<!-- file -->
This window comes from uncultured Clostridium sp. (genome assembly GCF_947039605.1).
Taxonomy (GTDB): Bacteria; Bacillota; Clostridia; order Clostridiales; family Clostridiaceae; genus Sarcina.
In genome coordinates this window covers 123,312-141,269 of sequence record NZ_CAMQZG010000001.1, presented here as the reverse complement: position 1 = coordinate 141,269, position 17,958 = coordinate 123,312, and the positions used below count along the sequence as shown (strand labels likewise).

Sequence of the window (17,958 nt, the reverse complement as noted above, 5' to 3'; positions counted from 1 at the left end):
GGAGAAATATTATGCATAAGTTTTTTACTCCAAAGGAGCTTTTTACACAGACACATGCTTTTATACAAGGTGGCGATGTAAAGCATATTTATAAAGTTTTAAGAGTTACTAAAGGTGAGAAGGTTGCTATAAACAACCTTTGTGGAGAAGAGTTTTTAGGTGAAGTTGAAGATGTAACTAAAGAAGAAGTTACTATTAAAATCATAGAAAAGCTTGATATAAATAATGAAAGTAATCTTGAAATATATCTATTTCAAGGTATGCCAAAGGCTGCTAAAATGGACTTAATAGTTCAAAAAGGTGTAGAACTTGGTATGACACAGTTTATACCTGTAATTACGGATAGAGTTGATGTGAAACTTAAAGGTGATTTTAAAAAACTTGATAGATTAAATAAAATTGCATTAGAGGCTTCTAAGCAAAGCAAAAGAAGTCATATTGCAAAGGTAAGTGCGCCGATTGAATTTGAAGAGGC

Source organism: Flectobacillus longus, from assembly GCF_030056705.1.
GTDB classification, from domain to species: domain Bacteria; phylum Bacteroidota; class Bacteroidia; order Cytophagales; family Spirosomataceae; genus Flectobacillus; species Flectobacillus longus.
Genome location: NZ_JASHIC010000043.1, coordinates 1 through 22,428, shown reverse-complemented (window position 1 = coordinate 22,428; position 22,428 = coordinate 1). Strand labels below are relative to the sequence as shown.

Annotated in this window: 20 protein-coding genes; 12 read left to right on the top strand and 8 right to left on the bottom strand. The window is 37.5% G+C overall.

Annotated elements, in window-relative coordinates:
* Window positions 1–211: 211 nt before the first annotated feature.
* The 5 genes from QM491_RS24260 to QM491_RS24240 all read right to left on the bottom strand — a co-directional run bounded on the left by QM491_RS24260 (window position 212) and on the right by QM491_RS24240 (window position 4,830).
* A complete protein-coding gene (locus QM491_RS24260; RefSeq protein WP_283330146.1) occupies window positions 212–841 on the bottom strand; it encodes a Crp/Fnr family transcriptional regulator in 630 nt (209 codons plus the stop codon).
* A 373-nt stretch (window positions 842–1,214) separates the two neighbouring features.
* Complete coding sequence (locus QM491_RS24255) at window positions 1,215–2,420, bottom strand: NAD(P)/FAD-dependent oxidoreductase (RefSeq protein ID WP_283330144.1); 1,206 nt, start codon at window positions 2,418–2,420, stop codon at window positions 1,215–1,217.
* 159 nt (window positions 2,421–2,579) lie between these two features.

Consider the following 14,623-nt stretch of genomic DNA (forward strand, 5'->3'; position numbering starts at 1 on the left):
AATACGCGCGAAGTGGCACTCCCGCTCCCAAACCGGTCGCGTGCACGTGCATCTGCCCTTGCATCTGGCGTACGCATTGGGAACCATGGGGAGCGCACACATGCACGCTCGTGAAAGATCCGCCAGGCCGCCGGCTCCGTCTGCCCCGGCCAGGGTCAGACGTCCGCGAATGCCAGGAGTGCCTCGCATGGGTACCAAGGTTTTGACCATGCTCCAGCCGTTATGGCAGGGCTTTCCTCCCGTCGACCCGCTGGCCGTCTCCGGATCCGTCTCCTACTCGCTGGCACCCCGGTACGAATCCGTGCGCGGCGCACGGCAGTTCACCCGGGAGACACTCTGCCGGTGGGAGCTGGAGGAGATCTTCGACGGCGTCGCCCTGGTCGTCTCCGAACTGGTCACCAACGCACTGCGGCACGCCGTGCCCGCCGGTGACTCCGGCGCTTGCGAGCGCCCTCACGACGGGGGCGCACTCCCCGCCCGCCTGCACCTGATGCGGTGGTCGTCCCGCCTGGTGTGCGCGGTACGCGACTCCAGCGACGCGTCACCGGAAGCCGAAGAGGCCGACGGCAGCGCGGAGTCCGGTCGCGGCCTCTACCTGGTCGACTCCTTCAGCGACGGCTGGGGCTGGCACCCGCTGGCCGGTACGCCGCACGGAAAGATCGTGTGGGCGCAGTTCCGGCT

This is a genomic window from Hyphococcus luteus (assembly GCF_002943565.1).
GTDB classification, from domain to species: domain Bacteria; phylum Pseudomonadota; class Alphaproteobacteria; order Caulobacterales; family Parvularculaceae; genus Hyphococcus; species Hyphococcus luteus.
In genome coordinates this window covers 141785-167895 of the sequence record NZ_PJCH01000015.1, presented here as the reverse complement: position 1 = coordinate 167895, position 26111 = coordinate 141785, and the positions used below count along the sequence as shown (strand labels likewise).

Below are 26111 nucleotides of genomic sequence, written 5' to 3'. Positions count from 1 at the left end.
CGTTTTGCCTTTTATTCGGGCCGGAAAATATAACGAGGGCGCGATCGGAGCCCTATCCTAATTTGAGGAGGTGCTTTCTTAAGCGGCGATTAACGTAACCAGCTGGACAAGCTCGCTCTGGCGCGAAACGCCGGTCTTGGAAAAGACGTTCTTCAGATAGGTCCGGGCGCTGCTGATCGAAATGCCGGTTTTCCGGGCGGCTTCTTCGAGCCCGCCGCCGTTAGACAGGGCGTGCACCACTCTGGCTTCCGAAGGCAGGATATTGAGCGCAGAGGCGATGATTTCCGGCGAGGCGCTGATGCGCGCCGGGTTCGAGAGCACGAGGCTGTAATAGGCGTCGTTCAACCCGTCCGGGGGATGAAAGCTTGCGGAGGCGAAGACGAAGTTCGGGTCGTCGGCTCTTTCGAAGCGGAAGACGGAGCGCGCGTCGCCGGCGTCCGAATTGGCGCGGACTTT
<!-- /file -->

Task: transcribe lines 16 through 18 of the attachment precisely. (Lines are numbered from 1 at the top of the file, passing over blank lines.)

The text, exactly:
* 159 nt (window positions 2,421–2,579) lie between these two features.

Consider the following 14,623-nt stretch of genomic DNA (forward strand, 5'->3'; position numbering starts at 1 on the left):
AATACGCGCGAAGTGGCACTCCCGCTCCCAAACCGGTCGCGTGCACGTGCATCTGCCCTTGCATCTGGCGTACGCATTGGGAACCATGGGGAGCGCACACATGCACGCTCGTGAAAGATCCGCCAGGCCGCCGGCTCCGTCTGCCCCGGCCAGGGTCAGACGTCCGCGAATGCCAGGAGTGCCTCGCATGGGTACCAAGGTTTTGACCATGCTCCAGCCGTTATGGCAGGGCTTTCCTCCCGTCGACCCGCTGGCCGTCTCCGGATCCGTCTCCTACTCGCTGGCACCCCGGTACGAATCCGTGCGCGGCGCACGGCAGTTCACCCGGGAGACACTCTGCCGGTGGGAGCTGGAGGAGATCTTCGACGGCGTCGCCCTGGTCGTCTCCGAACTGGTCACCAACGCACTGCGGCACGCCGTGCCCGCCGGTGACTCCGGCGCTTGCGAGCGCCCTCACGACGGGGGCGCACTCCCCGCCCGCCTGCACCTGATGCGGTGGTCGTCCCGCCTGGTGTGCGCGGTACGCGACTCCAGCGACGCGTCACCGGAAGCCGAAGAGGCCGACGGCAGCGCGGAGTCCGGTCGCGGCCTCTACCTGGTCGACTCCTTCAGCGACGGCTGGGGCTGGCACCCGCTGGCCGGTACGCCGCACGGAAAGATCGTGTGGGCGCAGTTCCGGCT